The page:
Graphic designers have always been hip to the power of infographics for conveying information. But now that there are new programs that let you create infographics quickly, they are becoming more common. That means graphic designers need to up their game. Here are eight tips for keeping your infographics sharp, engaging and to the point.
Remember Your Audience
Never lose sight of who your audience is when creating an infographic. Visualizing the person you want to see the infographic will help ensure you are on the right track. If your audience is realtors, think about what they want to see, rather than choosing a generic format.
Tell a Story
It’s tempting to use an infographic as a dumping ground for several unrelated facts and stats. However, an infographic should tell a story. This is where creating a flowchart can be helpful. For example, the graphic above points the reader to a conclusion.
Look at the pie chart above. Notice anything? That’s right – the percentages add up to 188%!
The internet and print publications are rife with grammar, spelling, syntax and statistical errors, particularly as more organizations are axing their editing departments. That means the onus is on you to make sure your infographic is accurate. Are you statistics accurate? Are they drawn from acceptable sources? Do the graphic representation of the data lines line up correctly with the numbers? Did you use spell-check? Over-focusing on detail now will prevent embarrassment later.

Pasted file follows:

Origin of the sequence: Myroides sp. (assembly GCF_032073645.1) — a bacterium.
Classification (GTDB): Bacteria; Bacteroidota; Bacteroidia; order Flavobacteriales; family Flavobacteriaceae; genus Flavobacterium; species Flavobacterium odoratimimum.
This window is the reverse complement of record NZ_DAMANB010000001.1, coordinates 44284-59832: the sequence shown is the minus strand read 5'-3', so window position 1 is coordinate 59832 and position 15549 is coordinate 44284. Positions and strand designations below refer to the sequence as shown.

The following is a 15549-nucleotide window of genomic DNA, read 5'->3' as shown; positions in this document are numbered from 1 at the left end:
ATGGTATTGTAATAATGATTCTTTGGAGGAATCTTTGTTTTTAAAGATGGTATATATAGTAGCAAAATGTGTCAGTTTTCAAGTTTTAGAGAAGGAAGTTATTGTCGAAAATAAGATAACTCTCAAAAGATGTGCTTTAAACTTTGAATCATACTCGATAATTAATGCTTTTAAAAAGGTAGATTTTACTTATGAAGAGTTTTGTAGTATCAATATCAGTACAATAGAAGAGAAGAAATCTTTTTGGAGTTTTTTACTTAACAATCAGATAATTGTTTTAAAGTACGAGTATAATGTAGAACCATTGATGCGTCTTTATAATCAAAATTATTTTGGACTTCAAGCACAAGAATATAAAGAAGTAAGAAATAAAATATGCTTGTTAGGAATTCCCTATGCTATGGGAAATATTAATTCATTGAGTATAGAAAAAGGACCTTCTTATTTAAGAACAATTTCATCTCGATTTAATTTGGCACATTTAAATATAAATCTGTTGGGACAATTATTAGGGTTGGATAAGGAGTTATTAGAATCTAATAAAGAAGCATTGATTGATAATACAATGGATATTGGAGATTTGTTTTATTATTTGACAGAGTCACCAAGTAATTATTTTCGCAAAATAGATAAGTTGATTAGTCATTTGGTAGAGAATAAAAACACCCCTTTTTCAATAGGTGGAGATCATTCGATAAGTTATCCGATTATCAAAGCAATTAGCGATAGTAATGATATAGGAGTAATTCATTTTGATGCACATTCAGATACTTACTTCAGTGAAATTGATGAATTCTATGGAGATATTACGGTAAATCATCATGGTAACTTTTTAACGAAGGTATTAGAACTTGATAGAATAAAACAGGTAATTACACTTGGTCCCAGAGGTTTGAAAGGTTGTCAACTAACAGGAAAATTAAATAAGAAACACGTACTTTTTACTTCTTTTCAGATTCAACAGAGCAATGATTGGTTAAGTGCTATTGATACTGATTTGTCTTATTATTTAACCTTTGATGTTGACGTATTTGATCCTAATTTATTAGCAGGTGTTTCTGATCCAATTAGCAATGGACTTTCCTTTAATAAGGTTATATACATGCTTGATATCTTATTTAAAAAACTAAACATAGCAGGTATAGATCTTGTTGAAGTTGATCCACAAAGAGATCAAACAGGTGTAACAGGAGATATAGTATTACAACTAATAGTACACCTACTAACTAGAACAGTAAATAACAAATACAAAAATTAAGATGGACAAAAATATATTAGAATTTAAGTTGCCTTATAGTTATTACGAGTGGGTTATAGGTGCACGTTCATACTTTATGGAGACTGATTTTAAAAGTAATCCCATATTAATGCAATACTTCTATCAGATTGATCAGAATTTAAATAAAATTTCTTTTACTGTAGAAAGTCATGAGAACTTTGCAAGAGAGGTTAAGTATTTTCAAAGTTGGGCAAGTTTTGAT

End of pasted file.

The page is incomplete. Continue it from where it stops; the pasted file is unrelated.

Get the Size Right
You can expect your infographic to be resized several times. This often happens after the designer has already done their work. This damages the readability and guess who gets blamed? That’s right, it’s the graphic designer. Focus on making the font size readable even if it gets resized.
White Space Rocks
White space is one of a designers best assets. Don’t abandon the importance of white space for creating sharp visuals just because infographics tend to have more text.
A Catchy Title
Your title or headline should be eye-catching. Unless you’re under strict directions to be as dry and boring as possible, think about what would catch you eye. Ask other people in the office if they have any ideas, especially those in marketing or copywriting.
Citations to Sources
One of the biggest mistakes infographics make is failing to cite sources.
This example has great statistics on the use of video in digital marketing, but the viewer has no idea where these numbers are pulled from, since there is no source listed, nor does it link to any survey.
Remember, the purpose of an infographic is to condense information from longer sources.
Don’t Get Too Busy
This is a related point to using whitespace – try to simplify the concept you are illustrating. A busy graphic that doesn’t flow will be hard to read. This infographic has a fine layout, but it’s got too much text and goes in too many directions.
If this means separating the infographic into several smaller ones, that’s okay. Don’t try to do too much, or the graphic will be too busy to make sense.